Malaysians need more avenue for objection besides social media

MAY 27 — The past few weeks have seen various appointments of politicians to positions and boards of GLCs.

In this age of information, at least, it is not hard to find out how much they will be earning from those placements.

I would summarise the amount as being -- a lot.

This handing out of rewards to “loyal” politicians needs to stop. Most of them are unqualified for the positions, with no experience or skill set besides being a member of the right political party.

Our GLCs are made to serve the betterment of our country and the prosperity of our citizens.

It should be criminal to hand out these appointments for political reasons as can be demonstrated, the appointees rarely if ever bring value to their positions.

That isn’t hard to track either; we have plenty of cases of abuse of political appointments. GLCs with poor records, dodgy balance sheets and accusations of mismanagement of funds.

Yet it seems the KPI for these appointments seem to be nothing more than showing up very occasionally at board meetings or press conferences.

It is 2020 and yet all this isn’t ancient history but “just the way it is” in Malaysia. What is unacceptable is that Malaysian citizens do not have recourse to protest this blatant abuse of political process.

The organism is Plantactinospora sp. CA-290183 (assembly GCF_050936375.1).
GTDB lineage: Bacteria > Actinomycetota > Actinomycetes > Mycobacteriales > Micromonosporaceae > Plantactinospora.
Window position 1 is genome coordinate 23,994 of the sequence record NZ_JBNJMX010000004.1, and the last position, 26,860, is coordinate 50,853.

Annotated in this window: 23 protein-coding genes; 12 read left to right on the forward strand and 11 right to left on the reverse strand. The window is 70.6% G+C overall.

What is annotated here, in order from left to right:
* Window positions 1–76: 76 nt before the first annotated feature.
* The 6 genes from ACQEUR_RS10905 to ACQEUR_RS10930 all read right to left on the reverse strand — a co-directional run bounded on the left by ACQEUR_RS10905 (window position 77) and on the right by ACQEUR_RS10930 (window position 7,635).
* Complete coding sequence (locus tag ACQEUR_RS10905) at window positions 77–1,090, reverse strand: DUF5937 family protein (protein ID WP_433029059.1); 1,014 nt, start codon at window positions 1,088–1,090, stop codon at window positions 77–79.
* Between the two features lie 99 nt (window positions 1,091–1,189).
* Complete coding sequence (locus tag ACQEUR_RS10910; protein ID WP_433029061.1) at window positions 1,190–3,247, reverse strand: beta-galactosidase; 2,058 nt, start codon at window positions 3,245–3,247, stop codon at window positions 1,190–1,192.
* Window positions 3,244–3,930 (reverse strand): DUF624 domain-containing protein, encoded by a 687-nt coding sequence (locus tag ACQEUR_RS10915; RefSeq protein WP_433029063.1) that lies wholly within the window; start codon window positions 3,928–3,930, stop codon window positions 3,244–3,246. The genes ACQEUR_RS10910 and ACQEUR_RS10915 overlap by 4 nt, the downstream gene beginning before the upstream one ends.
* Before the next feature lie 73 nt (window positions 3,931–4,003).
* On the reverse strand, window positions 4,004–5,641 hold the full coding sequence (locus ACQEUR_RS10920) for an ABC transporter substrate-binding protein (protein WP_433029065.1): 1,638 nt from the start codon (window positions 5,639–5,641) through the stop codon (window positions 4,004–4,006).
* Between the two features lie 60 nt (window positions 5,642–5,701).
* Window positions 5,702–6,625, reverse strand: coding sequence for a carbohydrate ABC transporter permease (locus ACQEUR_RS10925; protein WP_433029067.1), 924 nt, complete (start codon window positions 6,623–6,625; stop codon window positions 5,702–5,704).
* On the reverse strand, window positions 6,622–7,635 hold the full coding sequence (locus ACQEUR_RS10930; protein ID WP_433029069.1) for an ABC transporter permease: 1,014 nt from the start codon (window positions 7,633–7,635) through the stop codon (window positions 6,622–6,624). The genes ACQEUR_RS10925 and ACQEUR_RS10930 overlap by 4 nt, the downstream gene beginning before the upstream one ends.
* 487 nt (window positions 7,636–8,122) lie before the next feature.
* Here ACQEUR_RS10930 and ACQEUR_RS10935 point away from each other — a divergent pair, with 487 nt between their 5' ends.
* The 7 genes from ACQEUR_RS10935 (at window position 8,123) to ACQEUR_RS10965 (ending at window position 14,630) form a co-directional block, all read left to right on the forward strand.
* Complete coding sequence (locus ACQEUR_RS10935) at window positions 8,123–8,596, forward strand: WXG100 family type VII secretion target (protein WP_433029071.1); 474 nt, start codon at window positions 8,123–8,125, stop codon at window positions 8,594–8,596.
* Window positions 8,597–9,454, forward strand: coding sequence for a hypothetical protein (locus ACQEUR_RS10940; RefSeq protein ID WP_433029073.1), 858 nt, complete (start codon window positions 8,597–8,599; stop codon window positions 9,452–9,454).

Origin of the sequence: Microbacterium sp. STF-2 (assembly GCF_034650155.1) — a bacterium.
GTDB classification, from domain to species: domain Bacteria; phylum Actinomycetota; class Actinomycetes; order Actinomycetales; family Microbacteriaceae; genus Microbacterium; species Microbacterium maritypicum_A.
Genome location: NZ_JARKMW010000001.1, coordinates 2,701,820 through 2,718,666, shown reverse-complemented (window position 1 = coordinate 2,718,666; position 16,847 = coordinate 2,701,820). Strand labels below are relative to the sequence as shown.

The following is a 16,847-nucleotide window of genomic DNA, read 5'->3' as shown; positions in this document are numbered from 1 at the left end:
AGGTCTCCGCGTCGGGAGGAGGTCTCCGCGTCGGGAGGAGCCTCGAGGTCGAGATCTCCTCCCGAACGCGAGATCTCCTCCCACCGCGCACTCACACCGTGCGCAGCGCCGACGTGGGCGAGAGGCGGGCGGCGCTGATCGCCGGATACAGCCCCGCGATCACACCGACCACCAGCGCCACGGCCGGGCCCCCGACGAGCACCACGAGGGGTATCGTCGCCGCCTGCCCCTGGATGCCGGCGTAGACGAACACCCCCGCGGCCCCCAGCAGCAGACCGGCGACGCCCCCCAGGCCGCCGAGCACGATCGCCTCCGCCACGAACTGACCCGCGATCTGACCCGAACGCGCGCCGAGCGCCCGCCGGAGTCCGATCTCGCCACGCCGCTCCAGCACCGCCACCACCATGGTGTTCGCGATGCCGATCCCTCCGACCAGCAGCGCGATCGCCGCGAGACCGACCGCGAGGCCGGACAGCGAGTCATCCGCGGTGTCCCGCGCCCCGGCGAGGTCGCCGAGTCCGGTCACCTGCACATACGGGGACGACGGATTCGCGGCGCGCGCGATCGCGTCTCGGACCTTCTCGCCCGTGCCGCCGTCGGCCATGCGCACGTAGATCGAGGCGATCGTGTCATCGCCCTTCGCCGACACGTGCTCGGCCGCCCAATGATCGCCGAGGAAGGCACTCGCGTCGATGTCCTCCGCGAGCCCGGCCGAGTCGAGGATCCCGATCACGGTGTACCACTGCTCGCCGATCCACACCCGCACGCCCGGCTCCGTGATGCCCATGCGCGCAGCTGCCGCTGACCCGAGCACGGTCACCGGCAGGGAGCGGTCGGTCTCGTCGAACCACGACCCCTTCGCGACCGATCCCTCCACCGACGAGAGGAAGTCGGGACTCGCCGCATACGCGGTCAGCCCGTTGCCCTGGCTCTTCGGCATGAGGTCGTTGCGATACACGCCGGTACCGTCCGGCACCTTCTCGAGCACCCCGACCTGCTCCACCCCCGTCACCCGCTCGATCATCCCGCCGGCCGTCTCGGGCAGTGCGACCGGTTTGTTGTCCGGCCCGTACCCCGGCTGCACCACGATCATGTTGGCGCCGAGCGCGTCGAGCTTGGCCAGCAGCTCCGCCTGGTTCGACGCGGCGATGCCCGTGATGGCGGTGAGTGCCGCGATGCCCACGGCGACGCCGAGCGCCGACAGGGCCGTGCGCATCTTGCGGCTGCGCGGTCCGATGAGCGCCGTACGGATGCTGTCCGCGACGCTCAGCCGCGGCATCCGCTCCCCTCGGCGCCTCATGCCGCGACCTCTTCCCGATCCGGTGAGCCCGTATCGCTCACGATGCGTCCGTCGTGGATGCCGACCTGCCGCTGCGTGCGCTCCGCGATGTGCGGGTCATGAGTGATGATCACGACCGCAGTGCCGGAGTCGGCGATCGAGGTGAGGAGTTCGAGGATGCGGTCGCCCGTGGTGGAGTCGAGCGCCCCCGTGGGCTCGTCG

Appointments to GLCs should not be unilateral. Nominations cannot consist of just one candidate, a few names need to be proposed openly and put to a proper vote.

The public should also be given recourse to voice any dissatisfaction with public appointments, to call out, perhaps, past accusations of criminal impropriety or the lack of qualifications.

It is not enough that Malaysians only get to grouse or object on social media. There needs to be a proper avenue for Malaysians to officially speak out against poor government decisions with numbers that can be used to gauge support for measures.

The government also needs to stop harassing those who dare disagree with or criticise the government openly on social media. You cannot continue to arrest people in the middle of the night for calling a (former) prime minister a clown on Facebook.

I have personally had to deal with hundreds, nearly thousands of cyber-bots programmed to spam my social media whenever I make controversial comments. This is not acceptable.

Whether the government deigns to acknowledge there are political parties involved, it is well-documented that funds have been used by political parties to spread propaganda and harass targeted individuals.

Dissent is normal and citizens need official channels to express their dissatisfaction. It is not enough to call or text an elected rep (if that is even possible for ordinary folk) but there must be open, public channels and the responses need to be tabulated.

The politicians and the government overall need to be held accountable in a public and transparent manner for all dealings, including GLC appointments.

It bears reminding that it is the people who elect a government and a government is not a feudal entity that functions as a dictatorship, with some vague divine mandate.

We have South Korea as an example, where petitions can be made to the Blue House and the ones with a certain amount of support will receive official attention.

“Listening to the people” is not an election tagline but an actual responsibility. We need to hold our politicians to higher standards because at the moment some aren’t even managing the bare minimum.

Malaysians deserve better and it is time we start demanding it.

* This is the personal opinion of the columnist.

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